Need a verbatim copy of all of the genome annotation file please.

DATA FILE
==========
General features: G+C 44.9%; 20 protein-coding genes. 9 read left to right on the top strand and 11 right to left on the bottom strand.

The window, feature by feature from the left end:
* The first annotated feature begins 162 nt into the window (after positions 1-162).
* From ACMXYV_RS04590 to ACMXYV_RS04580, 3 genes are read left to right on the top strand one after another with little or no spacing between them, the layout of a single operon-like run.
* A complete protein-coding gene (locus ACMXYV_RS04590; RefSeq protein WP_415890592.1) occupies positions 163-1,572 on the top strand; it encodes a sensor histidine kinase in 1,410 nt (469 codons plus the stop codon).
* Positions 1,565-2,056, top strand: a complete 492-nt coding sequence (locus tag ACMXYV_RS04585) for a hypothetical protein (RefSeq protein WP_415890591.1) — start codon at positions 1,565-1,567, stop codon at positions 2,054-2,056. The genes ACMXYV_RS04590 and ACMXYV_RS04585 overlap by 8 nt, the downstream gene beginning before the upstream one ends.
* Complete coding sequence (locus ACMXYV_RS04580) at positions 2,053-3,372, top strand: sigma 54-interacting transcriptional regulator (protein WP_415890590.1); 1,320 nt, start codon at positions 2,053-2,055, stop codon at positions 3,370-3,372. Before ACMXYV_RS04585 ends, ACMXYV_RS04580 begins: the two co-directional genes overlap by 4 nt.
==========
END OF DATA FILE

General features: G+C 44.9%; 20 protein-coding genes. 9 read left to right on the top strand and 11 right to left on the bottom strand.

The window, feature by feature from the left end:
* The first annotated feature begins 162 nt into the window (after positions 1-162).
* From ACMXYV_RS04590 to ACMXYV_RS04580, 3 genes are read left to right on the top strand one after another with little or no spacing between them, the layout of a single operon-like run.
* A complete protein-coding gene (locus ACMXYV_RS04590; RefSeq protein WP_415890592.1) occupies positions 163-1,572 on the top strand; it encodes a sensor histidine kinase in 1,410 nt (469 codons plus the stop codon).
* Positions 1,565-2,056, top strand: a complete 492-nt coding sequence (locus tag ACMXYV_RS04585) for a hypothetical protein (RefSeq protein WP_415890591.1) — start codon at positions 1,565-1,567, stop codon at positions 2,054-2,056. The genes ACMXYV_RS04590 and ACMXYV_RS04585 overlap by 8 nt, the downstream gene beginning before the upstream one ends.
* Complete coding sequence (locus ACMXYV_RS04580) at positions 2,053-3,372, top strand: sigma 54-interacting transcriptional regulator (protein WP_415890590.1); 1,320 nt, start codon at positions 2,053-2,055, stop codon at positions 3,370-3,372. Before ACMXYV_RS04585 ends, ACMXYV_RS04580 begins: the two co-directional genes overlap by 4 nt.